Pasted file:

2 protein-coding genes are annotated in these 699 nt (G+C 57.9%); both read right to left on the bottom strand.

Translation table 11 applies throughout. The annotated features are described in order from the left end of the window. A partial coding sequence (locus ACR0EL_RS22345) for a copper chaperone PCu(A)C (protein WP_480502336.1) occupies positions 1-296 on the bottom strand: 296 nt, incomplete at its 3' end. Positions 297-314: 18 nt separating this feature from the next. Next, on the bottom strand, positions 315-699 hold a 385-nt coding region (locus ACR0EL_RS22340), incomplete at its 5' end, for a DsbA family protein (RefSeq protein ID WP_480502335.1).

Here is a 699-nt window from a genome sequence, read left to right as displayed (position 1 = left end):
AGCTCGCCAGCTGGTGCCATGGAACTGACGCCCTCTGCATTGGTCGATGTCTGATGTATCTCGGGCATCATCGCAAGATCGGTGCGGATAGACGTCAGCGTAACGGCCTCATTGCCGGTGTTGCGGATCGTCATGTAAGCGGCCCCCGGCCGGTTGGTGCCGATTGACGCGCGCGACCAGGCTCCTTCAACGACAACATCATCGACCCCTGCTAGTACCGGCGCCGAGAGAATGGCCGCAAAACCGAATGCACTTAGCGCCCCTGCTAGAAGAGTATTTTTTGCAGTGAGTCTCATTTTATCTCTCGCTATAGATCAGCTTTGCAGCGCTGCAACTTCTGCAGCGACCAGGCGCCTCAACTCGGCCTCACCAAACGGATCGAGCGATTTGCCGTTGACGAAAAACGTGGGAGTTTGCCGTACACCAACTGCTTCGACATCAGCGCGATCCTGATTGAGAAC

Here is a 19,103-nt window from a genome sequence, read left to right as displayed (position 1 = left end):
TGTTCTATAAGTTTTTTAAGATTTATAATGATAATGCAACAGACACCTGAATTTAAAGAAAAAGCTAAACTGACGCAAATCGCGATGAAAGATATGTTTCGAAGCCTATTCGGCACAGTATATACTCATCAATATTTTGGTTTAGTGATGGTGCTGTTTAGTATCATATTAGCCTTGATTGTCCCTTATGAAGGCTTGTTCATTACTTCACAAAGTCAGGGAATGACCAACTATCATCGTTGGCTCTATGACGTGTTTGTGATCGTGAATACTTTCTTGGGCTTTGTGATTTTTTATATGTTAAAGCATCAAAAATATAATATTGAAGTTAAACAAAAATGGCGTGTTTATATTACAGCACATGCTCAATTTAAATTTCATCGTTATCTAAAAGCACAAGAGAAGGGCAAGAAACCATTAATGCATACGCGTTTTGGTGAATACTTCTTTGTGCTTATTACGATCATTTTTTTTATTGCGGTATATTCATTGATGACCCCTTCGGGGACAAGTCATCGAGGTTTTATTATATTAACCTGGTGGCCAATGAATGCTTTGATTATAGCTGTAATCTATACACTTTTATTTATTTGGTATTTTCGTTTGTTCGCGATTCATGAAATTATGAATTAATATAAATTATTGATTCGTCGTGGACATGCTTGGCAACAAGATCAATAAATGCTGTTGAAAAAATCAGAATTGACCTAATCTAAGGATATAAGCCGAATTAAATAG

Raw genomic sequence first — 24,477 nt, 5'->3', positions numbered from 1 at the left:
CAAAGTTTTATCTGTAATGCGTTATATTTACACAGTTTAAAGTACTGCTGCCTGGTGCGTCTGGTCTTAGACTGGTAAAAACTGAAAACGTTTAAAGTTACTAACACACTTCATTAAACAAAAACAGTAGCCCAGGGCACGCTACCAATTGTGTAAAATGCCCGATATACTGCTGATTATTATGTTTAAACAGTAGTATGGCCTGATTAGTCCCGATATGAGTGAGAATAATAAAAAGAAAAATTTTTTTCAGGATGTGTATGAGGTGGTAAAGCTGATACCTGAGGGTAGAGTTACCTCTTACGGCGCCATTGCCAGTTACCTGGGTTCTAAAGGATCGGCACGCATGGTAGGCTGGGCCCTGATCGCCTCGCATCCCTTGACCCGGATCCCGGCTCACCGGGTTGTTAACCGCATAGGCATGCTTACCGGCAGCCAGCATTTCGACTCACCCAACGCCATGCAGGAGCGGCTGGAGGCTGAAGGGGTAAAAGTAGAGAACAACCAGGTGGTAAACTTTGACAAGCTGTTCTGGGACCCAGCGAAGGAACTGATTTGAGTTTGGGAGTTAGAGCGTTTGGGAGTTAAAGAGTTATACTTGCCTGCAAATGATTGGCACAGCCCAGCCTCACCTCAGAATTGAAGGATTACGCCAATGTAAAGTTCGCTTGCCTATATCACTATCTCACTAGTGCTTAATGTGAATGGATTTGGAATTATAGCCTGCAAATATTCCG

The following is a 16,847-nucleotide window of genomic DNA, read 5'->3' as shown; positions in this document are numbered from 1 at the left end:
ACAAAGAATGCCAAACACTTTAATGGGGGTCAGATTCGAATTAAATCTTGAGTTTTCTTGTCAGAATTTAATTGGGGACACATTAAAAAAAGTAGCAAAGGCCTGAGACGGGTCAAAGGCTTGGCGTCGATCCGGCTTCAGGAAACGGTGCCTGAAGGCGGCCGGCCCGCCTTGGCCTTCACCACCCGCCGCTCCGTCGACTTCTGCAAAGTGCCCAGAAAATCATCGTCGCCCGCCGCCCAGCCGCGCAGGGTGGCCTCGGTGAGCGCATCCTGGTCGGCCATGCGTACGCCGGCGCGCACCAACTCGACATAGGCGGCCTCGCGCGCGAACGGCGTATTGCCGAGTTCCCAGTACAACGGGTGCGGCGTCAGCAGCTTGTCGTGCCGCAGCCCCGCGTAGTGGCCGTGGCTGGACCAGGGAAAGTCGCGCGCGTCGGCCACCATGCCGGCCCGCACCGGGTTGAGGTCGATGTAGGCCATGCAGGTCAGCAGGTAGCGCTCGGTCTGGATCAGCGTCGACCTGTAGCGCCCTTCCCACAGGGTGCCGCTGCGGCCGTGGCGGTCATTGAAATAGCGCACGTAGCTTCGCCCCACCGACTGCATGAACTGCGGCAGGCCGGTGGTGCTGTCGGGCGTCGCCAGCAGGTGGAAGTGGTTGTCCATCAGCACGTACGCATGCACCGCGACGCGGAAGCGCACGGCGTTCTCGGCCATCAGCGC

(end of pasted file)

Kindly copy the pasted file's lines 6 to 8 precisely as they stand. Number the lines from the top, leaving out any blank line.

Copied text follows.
TGTTCTATAAGTTTTTTAAGATTTATAATGATAATGCAACAGACACCTGAATTTAAAGAAAAAGCTAAACTGACGCAAATCGCGATGAAAGATATGTTTCGAAGCCTATTCGGCACAGTATATACTCATCAATATTTTGGTTTAGTGATGGTGCTGTTTAGTATCATATTAGCCTTGATTGTCCCTTATGAAGGCTTGTTCATTACTTCACAAAGTCAGGGAATGACCAACTATCATCGTTGGCTCTATGACGTGTTTGTGATCGTGAATACTTTCTTGGGCTTTGTGATTTTTTATATGTTAAAGCATCAAAAATATAATATTGAAGTTAAACAAAAATGGCGTGTTTATATTACAGCACATGCTCAATTTAAATTTCATCGTTATCTAAAAGCACAAGAGAAGGGCAAGAAACCATTAATGCATACGCGTTTTGGTGAATACTTCTTTGTGCTTATTACGATCATTTTTTTTATTGCGGTATATTCATTGATGACCCCTTCGGGGACAAGTCATCGAGGTTTTATTATATTAACCTGGTGGCCAATGAATGCTTTGATTATAGCTGTAATCTATACACTTTTATTTATTTGGTATTTTCGTTTGTTCGCGATTCATGAAATTATGAATTAATATAAATTATTGATTCGTCGTGGACATGCTTGGCAACAAGATCAATAAATGCTGTTGAAAAAATCAGAATTGACCTAATCTAAGGATATAAGCCGAATTAAATAG

Raw genomic sequence first — 24,477 nt, 5'->3', positions numbered from 1 at the left:
CAAAGTTTTATCTGTAATGCGTTATATTTACACAGTTTAAAGTACTGCTGCCTGGTGCGTCTGGTCTTAGACTGGTAAAAACTGAAAACGTTTAAAGTTACTAACACACTTCATTAAACAAAAACAGTAGCCCAGGGCACGCTACCAATTGTGTAAAATGCCCGATATACTGCTGATTATTATGTTTAAACAGTAGTATGGCCTGATTAGTCCCGATATGAGTGAGAATAATAAAAAGAAAAATTTTTTTCAGGATGTGTATGAGGTGGTAAAGCTGATACCTGAGGGTAGAGTTACCTCTTACGGCGCCATTGCCAGTTACCTGGGTTCTAAAGGATCGGCACGCATGGTAGGCTGGGCCCTGATCGCCTCGCATCCCTTGACCCGGATCCCGGCTCACCGGGTTGTTAACCGCATAGGCATGCTTACCGGCAGCCAGCATTTCGACTCACCCAACGCCATGCAGGAGCGGCTGGAGGCTGAAGGGGTAAAAGTAGAGAACAACCAGGTGGTAAACTTTGACAAGCTGTTCTGGGACCCAGCGAAGGAACTGATTTGAGTTTGGGAGTTAGAGCGTTTGGGAGTTAAAGAGTTATACTTGCCTGCAAATGATTGGCACAGCCCAGCCTCACCTCAGAATTGAAGGATTACGCCAATGTAAAGTTCGCTTGCCTATATCACTATCTCACTAGTGCTTAATGTGAATGGATTTGGAATTATAGCCTGCAAATATTCCG